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by William H. Benson

March 16, 2000


     Recently, I came across The Bell Curve, a 1994 book by Richard Herrnstein and Charles Murray, in which they argued most forcefully that intelligence is the decisive dividing force in social statification.  They point to the elite who work their way clear to the right on the Bell Curve and enjoy the benefits of American society.  Those then with increasingly low intelligence find themselves clear to the left on that same Bell Curve and reap lesser rewards.  Intelligence, Herrnstein and Murray propose, is the engine that pulls the train of social mobility.

      Those are interesting thoughts; however, I would argue that this is not such a recent phenomenon.  Two centuries ago America concluded that our society’s best rewards should belong to those with the intelligence, or, a better word–brainpower.  Our society then set up a series of chutes and gates that herd the best and the brightest students through high school, into the best colleges, and then into the best jobs where they can climb the ladder.  Social mobility, and to a certain degree even social justice, in America is predicated upon IQ.

     And yet, the difficulty is that the gates are continually getting narrower and narrower.  Colleges demand higher and higher grades, SAT/ACT scores, and class ranks, and then they expect almost superhuman achievements in extra-curricular activities.  Add in the hyper-accelerating costs required once through the gate, and you can have a frustrating, even a pressure-cooker, situation.  The less-driven students just exit the chute, opting for an easier path.  They give up.  And then the disappointment if not allowed through the gate is most severe.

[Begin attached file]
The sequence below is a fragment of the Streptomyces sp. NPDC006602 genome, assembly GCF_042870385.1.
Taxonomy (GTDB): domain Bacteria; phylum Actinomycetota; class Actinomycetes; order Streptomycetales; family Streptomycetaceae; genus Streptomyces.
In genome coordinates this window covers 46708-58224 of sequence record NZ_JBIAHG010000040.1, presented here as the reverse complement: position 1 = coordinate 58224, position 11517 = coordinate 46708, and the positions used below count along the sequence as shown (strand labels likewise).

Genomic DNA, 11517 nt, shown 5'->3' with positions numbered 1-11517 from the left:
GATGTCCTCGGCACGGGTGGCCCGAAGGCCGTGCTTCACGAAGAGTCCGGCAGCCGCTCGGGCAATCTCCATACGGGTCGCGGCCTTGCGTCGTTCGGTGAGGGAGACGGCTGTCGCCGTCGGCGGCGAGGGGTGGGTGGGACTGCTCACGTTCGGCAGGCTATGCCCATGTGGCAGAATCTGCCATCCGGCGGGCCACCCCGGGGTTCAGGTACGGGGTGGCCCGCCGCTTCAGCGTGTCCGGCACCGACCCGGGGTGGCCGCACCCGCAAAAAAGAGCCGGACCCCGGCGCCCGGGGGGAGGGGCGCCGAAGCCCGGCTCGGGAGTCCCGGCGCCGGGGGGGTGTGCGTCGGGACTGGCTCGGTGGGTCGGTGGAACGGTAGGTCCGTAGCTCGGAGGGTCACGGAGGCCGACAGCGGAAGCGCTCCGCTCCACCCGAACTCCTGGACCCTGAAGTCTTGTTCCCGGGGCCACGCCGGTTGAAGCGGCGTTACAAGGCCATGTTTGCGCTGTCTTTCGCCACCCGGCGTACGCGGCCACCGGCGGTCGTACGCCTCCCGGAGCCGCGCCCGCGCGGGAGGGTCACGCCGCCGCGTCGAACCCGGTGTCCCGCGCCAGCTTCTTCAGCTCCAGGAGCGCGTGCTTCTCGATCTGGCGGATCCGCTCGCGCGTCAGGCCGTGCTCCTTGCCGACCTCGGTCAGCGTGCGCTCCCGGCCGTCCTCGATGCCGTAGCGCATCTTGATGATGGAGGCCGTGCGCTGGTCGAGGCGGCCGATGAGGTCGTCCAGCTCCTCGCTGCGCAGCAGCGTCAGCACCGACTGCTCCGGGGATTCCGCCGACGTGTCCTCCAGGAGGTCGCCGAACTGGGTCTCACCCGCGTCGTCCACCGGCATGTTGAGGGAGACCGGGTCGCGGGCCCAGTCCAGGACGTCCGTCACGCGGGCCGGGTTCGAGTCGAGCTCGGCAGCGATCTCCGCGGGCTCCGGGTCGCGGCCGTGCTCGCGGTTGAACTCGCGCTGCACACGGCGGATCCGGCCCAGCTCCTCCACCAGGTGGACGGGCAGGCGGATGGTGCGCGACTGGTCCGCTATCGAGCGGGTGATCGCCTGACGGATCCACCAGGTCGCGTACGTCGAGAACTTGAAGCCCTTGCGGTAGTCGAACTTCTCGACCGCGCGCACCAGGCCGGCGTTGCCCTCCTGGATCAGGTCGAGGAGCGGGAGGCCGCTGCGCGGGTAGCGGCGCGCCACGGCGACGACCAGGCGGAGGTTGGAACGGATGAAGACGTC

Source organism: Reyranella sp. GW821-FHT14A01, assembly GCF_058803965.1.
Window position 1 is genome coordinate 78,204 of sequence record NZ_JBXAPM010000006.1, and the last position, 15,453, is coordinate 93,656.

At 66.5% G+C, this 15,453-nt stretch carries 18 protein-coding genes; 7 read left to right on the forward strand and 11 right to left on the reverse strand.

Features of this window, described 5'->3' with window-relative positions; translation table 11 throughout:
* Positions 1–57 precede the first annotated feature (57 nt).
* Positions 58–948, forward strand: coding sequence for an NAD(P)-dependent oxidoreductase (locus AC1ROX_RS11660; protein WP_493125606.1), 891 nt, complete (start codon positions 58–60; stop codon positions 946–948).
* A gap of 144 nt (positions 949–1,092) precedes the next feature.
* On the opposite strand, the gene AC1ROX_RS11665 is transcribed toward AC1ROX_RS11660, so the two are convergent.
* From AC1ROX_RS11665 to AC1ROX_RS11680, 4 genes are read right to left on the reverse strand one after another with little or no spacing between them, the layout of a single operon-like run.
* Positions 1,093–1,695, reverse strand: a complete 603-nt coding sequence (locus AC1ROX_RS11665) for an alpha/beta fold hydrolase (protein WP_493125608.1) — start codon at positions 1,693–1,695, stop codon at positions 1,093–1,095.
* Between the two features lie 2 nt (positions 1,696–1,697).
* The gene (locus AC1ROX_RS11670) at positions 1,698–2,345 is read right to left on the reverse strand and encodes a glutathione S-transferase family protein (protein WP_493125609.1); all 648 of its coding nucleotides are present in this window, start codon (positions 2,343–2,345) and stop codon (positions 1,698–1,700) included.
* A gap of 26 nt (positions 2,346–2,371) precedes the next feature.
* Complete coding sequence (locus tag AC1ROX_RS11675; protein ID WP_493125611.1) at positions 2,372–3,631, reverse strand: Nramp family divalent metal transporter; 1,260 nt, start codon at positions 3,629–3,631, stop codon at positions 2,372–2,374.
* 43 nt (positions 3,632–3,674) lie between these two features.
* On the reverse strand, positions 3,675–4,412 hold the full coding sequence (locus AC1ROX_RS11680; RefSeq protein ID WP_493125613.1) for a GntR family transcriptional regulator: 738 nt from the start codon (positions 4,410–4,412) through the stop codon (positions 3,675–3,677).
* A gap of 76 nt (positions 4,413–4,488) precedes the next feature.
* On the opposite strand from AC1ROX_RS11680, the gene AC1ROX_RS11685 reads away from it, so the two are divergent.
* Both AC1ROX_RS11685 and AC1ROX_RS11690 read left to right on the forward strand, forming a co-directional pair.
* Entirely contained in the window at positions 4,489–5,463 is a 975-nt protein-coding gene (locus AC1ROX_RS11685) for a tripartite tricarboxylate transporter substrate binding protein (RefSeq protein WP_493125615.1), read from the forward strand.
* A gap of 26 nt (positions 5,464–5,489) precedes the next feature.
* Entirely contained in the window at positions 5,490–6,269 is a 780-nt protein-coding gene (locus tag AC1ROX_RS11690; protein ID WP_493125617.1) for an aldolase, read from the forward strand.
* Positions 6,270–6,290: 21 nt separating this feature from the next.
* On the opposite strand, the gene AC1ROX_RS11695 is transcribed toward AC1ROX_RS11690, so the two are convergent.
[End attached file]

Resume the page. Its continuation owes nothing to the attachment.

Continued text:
In last week’s Newsweek a U.S. Department of Education employee, Clifford Adelman, suggested that the strongest predictor of college completion/success is determined by how rigorous and challenging the students’ high school courses are, no matter what grades they received.  He pushes hard for the nationwide adoption of Advanced Placement and International Baccalaureate courses.

     “When well taught,” he says, “such courses put students in the position of setting up their own experiments, searching for their own specialized materials.  You don’t necessarily learn that in a regular high-school course.”

     If intelligence is truly the determining factor in social advancement, then is it “fair” that Mother Nature dictates where any of us fall along that Bell Curve?  Philosophers have endlessly debated this question–the fairness issue;  Karl Marx answered the question, “No, it wasn’t fair.”  He yearned for social equality–a narrow rectangle or even a single point rather than the smooth Bell Curve.  To him it just did not seem right that those with the brains should, generation after generation, run off with all the marbles.

     And what about the other factors besides intelligence that contribute to social standing, such as work habits, persistence, luck, risk tolerance, or initial economic position?  Of course, these attributes play a role, but all of them stacked together would probably not exceed the crucial part that IQ plays.

     On this day, March 16, in 1802 President Thomas Jefferson signed the law that established West Point–the U. S. Military Academy on the banks of the Hudson River.  This was one of those first steps the nation took in democratizing education and establishing a meritocracy; only those with the ability were allowed to attend West Point.  Up until then higher education was only offered to those who could afford it.


     The story of higher education in the U.S. during the twentieth-century is one of the great American success stories.  The U.S. has led the world in opening colleges to a mass population of young people who have the ability–regardless of creed, gender, financial resources, or other restrictive requirements.  College is the place where people with high intellect excel and people with low intellect fail.  When America opened itself to higher education, it opened up as well a revolution in the way the American population sorted and divided itself.